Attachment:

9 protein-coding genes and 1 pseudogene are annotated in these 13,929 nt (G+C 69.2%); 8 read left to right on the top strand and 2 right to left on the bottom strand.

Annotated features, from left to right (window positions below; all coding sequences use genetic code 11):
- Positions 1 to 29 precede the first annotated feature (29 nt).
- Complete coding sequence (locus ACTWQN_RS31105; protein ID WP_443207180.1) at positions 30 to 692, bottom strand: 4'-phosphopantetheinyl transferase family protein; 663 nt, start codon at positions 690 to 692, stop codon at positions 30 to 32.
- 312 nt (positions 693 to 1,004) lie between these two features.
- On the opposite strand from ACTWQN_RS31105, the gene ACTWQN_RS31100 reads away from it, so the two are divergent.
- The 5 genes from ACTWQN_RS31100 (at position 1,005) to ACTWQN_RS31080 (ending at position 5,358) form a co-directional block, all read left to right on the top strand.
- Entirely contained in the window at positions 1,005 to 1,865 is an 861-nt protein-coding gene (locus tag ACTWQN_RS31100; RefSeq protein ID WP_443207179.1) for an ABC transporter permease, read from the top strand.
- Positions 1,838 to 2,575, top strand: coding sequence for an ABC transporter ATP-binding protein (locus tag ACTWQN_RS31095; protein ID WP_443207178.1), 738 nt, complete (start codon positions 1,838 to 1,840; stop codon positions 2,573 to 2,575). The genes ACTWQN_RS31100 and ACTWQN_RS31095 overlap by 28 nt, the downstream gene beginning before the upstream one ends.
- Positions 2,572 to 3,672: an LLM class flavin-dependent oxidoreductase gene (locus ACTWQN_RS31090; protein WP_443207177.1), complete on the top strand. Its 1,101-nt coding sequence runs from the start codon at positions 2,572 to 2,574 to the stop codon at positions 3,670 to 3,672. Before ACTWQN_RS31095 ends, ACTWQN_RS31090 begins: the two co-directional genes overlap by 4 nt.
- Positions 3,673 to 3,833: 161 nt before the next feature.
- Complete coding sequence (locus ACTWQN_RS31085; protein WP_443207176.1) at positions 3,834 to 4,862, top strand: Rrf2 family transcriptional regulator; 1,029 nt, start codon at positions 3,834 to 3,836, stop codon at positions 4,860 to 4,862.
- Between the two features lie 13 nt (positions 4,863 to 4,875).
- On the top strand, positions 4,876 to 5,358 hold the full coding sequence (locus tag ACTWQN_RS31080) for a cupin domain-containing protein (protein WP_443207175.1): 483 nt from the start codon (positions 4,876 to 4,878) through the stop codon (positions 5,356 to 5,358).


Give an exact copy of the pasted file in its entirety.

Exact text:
9 protein-coding genes and 1 pseudogene are annotated in these 13,929 nt (G+C 69.2%); 8 read left to right on the top strand and 2 right to left on the bottom strand.

Annotated features, from left to right (window positions below; all coding sequences use genetic code 11):
- Positions 1 to 29 precede the first annotated feature (29 nt).
- Complete coding sequence (locus ACTWQN_RS31105; protein ID WP_443207180.1) at positions 30 to 692, bottom strand: 4'-phosphopantetheinyl transferase family protein; 663 nt, start codon at positions 690 to 692, stop codon at positions 30 to 32.
- 312 nt (positions 693 to 1,004) lie between these two features.
- On the opposite strand from ACTWQN_RS31105, the gene ACTWQN_RS31100 reads away from it, so the two are divergent.
- The 5 genes from ACTWQN_RS31100 (at position 1,005) to ACTWQN_RS31080 (ending at position 5,358) form a co-directional block, all read left to right on the top strand.
- Entirely contained in the window at positions 1,005 to 1,865 is an 861-nt protein-coding gene (locus tag ACTWQN_RS31100; RefSeq protein ID WP_443207179.1) for an ABC transporter permease, read from the top strand.
- Positions 1,838 to 2,575, top strand: coding sequence for an ABC transporter ATP-binding protein (locus tag ACTWQN_RS31095; protein ID WP_443207178.1), 738 nt, complete (start codon positions 1,838 to 1,840; stop codon positions 2,573 to 2,575). The genes ACTWQN_RS31100 and ACTWQN_RS31095 overlap by 28 nt, the downstream gene beginning before the upstream one ends.
- Positions 2,572 to 3,672: an LLM class flavin-dependent oxidoreductase gene (locus ACTWQN_RS31090; protein WP_443207177.1), complete on the top strand. Its 1,101-nt coding sequence runs from the start codon at positions 2,572 to 2,574 to the stop codon at positions 3,670 to 3,672. Before ACTWQN_RS31095 ends, ACTWQN_RS31090 begins: the two co-directional genes overlap by 4 nt.
- Positions 3,673 to 3,833: 161 nt before the next feature.
- Complete coding sequence (locus ACTWQN_RS31085; protein WP_443207176.1) at positions 3,834 to 4,862, top strand: Rrf2 family transcriptional regulator; 1,029 nt, start codon at positions 3,834 to 3,836, stop codon at positions 4,860 to 4,862.
- Between the two features lie 13 nt (positions 4,863 to 4,875).
- On the top strand, positions 4,876 to 5,358 hold the full coding sequence (locus tag ACTWQN_RS31080) for a cupin domain-containing protein (protein WP_443207175.1): 483 nt from the start codon (positions 4,876 to 4,878) through the stop codon (positions 5,356 to 5,358).